2 The appellant instituted proceedings under s 39B of the Judiciary Act 1903 (Cth) for review of the second decision of the Refugee Review Tribunal. The application was heard by Wilcox J who dismissed it on 8 November 2002. The appellant has appealed to the Full Court.

3 The appellant claims to have a "well founded fear of being persecuted" which satisfies the requirements of the 1951 Convention Relating to the Status of Refugees and the 1967 Protocol Relating to the Status of Refugees. The appellant's claims are based on his alleged political opinion, his religion and his race. He claims to be at risk in connection with his political opinions because of his association with an uncle who had been held in prison for twelve years. So far as religion is concerned he asserts that he associated with Christian friends and had attended a Christian church in Iran. His claim to risk of persecution because of race is associated with his assertion that he is an Azari and that Azaris are persecuted in Iran. He also claims to have converted to Christianity and joined a church in Australia.

4 The Refugee Review Tribunal examined all of these claims in great detail. The reasons for decision of the Tribunal cover some 49 pages. The Tribunal rejected all of the appellant's claims. The Tribunal did not believe the appellant and held that he had fabricated the claims. It is apparent that the Tribunal's conclusion was based primarily upon its assessment of the evidence of the appellant as well as upon a review of a great deal of other evidence. No single piece of evidence assumed special significance in the deliberations of the Tribunal.

5 The application to this Court, as appears from the amended application dated 28 October 2002, was based on two grounds. The first was that the Tribunal's decision was vitiated by jurisdictional error because it failed to comply with the requirements of s 424A of the Migration Act 1958 (Cth). The second was that the Tribunal did not accord the appellant natural justice and procedural fairness. The particulars given of both grounds were the same and were as follows:

"Particulars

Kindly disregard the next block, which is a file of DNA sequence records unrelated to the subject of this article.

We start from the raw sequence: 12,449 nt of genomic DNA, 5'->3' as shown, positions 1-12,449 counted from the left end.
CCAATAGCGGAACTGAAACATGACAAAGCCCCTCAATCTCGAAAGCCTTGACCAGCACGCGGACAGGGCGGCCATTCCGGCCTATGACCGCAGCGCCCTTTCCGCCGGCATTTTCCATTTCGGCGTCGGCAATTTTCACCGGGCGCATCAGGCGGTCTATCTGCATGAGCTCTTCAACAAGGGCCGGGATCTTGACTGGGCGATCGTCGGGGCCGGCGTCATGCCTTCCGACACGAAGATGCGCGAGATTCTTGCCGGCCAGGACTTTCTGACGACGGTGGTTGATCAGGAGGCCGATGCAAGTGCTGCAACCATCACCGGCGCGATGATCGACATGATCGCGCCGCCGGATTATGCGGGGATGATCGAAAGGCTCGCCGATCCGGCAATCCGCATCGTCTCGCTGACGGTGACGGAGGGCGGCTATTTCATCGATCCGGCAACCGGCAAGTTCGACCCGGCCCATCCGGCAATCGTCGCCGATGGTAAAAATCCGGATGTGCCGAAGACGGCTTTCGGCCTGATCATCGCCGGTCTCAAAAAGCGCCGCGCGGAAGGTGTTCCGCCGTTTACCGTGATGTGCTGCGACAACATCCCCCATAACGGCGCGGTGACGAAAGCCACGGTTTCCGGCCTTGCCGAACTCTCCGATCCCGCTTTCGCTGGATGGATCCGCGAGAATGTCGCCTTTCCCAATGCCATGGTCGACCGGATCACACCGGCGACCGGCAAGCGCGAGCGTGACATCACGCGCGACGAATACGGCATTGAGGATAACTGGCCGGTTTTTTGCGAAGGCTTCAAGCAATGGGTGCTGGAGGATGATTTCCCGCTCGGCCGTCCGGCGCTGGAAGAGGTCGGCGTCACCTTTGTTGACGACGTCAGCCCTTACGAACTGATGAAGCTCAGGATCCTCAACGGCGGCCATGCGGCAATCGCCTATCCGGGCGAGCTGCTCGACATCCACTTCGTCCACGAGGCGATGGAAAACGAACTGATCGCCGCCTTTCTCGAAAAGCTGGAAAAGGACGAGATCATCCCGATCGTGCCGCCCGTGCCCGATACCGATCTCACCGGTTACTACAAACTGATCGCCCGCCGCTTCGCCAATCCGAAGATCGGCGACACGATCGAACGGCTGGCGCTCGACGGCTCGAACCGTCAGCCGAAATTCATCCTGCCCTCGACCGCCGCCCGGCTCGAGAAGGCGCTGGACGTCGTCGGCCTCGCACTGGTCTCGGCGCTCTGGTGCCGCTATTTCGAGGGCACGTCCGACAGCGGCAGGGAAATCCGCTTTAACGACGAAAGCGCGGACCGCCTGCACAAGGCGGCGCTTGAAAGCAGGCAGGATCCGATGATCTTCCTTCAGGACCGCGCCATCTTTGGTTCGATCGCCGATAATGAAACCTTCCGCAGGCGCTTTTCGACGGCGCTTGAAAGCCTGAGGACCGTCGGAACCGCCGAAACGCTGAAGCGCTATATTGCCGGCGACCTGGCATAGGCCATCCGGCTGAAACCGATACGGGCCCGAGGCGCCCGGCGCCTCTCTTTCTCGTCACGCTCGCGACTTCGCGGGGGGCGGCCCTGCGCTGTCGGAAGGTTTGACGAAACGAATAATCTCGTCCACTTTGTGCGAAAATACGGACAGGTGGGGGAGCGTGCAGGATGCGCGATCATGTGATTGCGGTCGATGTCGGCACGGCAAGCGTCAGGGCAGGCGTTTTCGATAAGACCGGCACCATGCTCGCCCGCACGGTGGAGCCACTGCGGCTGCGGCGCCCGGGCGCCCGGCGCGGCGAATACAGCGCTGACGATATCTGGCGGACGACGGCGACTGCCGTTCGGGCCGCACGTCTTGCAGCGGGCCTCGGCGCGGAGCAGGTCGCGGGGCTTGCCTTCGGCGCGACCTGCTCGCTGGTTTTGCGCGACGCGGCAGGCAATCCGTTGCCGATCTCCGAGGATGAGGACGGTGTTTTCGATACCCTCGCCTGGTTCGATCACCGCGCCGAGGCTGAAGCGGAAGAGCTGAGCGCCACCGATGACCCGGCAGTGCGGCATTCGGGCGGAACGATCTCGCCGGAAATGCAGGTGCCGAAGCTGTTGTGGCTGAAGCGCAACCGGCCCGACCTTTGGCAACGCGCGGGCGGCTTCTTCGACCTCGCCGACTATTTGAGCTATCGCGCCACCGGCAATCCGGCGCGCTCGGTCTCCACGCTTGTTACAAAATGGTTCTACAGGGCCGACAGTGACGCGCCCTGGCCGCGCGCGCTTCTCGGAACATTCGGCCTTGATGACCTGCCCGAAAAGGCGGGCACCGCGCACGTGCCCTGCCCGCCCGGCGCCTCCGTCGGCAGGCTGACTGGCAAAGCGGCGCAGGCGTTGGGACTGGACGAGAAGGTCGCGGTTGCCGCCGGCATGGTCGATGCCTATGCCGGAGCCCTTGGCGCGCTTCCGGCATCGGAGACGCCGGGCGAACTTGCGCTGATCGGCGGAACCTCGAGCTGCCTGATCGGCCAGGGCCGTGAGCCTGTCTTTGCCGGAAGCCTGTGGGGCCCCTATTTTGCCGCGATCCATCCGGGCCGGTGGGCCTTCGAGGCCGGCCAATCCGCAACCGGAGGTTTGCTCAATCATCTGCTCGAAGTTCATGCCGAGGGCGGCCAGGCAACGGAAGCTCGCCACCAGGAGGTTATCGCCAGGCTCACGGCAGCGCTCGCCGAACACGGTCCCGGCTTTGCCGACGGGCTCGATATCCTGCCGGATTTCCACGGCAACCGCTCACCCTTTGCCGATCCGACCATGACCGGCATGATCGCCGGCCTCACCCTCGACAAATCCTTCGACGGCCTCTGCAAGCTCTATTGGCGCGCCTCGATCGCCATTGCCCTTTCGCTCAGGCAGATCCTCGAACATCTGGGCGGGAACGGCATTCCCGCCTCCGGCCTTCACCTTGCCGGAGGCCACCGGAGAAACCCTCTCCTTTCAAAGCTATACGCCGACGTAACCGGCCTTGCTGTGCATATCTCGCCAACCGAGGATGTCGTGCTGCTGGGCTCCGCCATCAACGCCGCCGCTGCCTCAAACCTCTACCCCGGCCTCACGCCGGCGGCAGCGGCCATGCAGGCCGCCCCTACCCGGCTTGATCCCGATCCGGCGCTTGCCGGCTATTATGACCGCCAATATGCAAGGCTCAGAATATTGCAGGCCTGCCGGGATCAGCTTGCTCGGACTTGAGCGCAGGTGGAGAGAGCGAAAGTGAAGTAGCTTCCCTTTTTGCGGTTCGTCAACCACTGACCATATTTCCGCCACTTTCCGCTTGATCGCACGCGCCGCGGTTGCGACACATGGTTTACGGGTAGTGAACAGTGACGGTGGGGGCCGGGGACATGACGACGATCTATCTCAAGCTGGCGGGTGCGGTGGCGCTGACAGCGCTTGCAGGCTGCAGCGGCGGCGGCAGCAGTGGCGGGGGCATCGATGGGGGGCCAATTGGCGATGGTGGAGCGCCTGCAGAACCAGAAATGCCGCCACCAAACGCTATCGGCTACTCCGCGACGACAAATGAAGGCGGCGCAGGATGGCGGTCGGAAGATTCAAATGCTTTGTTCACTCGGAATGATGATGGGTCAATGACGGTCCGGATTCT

a) The Tribunal sent the applicant a letter (under s 424A) dated 15 February 2002. With regard to the adverse information in this letter the Tribunal:-

1) did not provide the name of the person referred to as "the "proprietor of Thunderlegs Martial Arts centre".

2) did not state at which of the gymnasiums (Seven Hills or Guilford), or whether it was at both gymnasiums that the applicant:-

i) was alleged to have trained at for almost two years.

ii) "organised other Muslims in the gymnasium to say prayers"

3) did not state which gymnasium it was referring to when the Tribunal said that it was alleged the applicant was "asked to leave the gymnasium forever".

4) did not state to whom it was known that the applicant had "harassed Christian members of the gymnasium who were of middle eastern background to become Muslims".

5) did not tell the applicant who it was the Tribunal had contacted on 10 June 1999 other than to say that the person was the "proprietor of the Thunderlegs Martial Arts centre".

6) did not tell the applicant whom it was the Tribunal had contacted on 5 February 2001 other than to say that the person was the "proprietor of the Thunderlegs Martial Arts centre".

b) The Tribunal did not provide the applicant with the name or other details of the "Iranian community organisation" who had provided "evidence" that was adverse to the applicant (see page 187 of the Relevant Documents)."